History Week 2009 is wrapping up this weekend, and in keeping with theme of Scandals, Crime and Corruption, lets take a look at a scandal-monger and muck-raker of days gone by: John Norton, who was the editor of Sydney newspaper The Truth.

The Truth was Sydney’s premier scandal sheet in the first half of the twentieth century. It was published weekly from 1890 through to the 1950s, at which time it was absorbed by The Daily Mirror. Described as a mixture of Who Weekly (or New Weekly) and the National Enquirer, it was the precursor to today’s daily tabloid newspapers, including the Daily Telegraph.

The Truth had great populist appeal. It published stories about sport, divorce, murder, rape and arson, and lots of other scandalous topics which were received with gusto from its largely working class audience.

John Norton, Editor of The Truth - State Library of NSW, Lala Fisher - papers, 1895-1981, MLMSS 6432
John Norton, Editor of The Truth – State Library of NSW, Lala Fisher – papers, 1895-1981, MLMSS 6432

John Norton acquired The Truth in 1896, and his colourful, purple prose featured heavily. Norton was, in essence, a muck-raking journalist. He became infamous for his ‘foaming torrents of abuse’ in the pages of paper, and to this end, was a big fan of alliteration, with attention grabbing headlines like ‘libidinous lecheries and lascivious lapses’ to describe Lord Dudley, or ‘flabby, fat and flatulent’ to refer to Queen Victoria, being the norm. Understandably, he was taken to court several times for libel. He was also accused of blackmail, moral turpitude and murder, but was acquitted on all counts.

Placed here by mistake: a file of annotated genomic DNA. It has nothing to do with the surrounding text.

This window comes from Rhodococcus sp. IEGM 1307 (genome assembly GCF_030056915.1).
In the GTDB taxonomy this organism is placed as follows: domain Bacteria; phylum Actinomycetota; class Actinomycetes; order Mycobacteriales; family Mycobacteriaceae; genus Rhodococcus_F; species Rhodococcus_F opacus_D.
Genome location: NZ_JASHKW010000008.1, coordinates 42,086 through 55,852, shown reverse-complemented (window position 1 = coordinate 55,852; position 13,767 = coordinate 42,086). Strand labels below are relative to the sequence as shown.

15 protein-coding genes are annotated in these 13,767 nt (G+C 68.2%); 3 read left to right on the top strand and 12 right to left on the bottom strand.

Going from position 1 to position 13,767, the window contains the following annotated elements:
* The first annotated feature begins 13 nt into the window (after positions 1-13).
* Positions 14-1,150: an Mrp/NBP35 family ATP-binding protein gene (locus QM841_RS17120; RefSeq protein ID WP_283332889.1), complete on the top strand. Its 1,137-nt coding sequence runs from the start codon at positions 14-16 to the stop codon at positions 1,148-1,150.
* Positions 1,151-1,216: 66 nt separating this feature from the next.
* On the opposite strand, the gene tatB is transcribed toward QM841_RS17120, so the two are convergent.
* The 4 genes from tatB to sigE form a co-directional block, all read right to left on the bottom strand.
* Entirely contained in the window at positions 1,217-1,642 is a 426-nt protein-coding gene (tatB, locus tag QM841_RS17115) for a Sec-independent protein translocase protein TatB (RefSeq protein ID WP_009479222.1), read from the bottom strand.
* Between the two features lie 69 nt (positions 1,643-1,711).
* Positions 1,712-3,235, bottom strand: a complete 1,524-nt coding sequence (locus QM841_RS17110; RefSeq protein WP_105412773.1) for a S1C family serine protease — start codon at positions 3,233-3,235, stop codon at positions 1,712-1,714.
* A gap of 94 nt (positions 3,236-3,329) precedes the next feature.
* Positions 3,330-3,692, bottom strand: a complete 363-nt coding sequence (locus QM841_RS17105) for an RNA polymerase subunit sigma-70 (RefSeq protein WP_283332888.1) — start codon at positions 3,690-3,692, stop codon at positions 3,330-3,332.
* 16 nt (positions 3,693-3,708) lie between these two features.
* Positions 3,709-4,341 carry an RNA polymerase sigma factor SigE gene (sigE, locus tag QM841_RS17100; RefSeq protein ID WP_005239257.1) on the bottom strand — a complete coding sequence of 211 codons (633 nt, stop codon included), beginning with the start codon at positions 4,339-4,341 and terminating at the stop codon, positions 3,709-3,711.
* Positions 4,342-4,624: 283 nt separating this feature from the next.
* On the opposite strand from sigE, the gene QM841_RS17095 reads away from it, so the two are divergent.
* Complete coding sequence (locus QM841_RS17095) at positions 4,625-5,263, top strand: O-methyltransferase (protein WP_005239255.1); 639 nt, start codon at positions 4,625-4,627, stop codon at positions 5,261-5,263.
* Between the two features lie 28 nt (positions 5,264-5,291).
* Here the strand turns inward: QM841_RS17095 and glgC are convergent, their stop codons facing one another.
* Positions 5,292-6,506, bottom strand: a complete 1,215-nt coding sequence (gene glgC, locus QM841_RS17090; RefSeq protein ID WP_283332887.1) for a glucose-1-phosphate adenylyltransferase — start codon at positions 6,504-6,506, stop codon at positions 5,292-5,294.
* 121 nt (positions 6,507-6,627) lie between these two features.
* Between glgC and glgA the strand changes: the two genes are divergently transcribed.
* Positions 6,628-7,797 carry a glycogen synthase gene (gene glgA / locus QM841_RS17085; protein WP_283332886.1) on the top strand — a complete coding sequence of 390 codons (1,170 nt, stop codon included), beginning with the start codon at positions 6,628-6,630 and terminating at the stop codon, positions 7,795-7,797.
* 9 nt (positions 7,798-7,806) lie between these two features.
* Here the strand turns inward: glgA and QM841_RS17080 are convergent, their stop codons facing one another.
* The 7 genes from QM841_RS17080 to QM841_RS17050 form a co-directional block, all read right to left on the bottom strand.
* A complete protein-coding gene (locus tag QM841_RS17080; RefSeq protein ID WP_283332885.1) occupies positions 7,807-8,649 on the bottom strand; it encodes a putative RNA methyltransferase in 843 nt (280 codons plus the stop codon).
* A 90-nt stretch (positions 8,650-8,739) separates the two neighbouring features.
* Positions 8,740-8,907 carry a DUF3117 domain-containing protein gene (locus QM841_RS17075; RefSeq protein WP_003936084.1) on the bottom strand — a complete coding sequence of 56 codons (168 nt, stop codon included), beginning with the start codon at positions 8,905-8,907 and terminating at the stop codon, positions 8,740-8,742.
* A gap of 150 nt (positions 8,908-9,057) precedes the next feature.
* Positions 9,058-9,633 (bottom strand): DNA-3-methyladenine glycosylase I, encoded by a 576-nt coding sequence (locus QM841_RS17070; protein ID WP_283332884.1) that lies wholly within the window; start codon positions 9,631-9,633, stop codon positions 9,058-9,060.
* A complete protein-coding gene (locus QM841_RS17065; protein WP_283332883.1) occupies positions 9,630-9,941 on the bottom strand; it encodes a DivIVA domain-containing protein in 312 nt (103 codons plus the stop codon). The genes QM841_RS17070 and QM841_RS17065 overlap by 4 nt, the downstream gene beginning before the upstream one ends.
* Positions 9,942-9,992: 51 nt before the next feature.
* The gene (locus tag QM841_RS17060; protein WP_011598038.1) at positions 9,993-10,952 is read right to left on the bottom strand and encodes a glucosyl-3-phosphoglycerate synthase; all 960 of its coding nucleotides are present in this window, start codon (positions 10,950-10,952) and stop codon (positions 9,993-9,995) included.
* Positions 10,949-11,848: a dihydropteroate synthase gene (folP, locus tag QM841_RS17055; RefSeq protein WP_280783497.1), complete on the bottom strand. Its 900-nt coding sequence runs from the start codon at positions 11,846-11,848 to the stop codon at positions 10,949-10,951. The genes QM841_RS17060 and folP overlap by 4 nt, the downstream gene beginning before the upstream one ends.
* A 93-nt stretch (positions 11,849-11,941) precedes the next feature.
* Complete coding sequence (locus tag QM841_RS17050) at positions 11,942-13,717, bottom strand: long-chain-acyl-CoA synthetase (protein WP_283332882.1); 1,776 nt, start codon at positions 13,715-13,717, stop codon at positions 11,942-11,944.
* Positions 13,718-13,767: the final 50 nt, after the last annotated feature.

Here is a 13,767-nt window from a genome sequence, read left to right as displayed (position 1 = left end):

Possibly one Norton’s greatest claims to fame was his assertion that he coined the term ‘wowser’ to describe a ‘fanatically puritanical person’ or a killjoy, although there is some dispute about his claim.

In addition to being a newspaper man, Norton was a politician. An early mover and shaker in the Labour movement, he was also  a member of the NSW Parliament and an alderman on the City of Sydney Council.

He was a mercurial and bellicose character, and regularly resorted to physical violence. In September 1898, he was horse-whipped in Pitt Street by fellow parliamentarian, R D Meagher. In retaliation, Norton pulled a revolver and fired. Luckily for Meagher, he missed.

John Norton was several times in court for assaulting his wife, who he reportedly beat insensible with a fish on one occasion. Despite their tumultuous union, and her marriage to another man after his death, they were buried together.

A chronic drunkard, he was  known to drink up to six bottles of brandy in one sitting, and was often to be found rolling around in his office in a drunken haze.

When Norton died in 1916, his estate included a house, called St Helena, at Maroubra Bay, which was packed to the rafters with Napoleon Bonaparte memorabilia including over 50 ‘busts, statues and portraits’.

Following a dispute over John Norton’s will, his son Ezra took over The Truth in the 1920s.

For more on John Norton and The Truth, have a look at That Damned Democrat: John Norton, an Australian populist, 1858-1916 by Michael Cannon and Cyril Pearl’s Wild Men of Sydney.

Laila is giving some talks at Newcastle and Maitland this weekend, as part of History Week 2009, if you happen to be in the Hunter region: http://www.historycouncilnsw.org.au/events/-beaten-track

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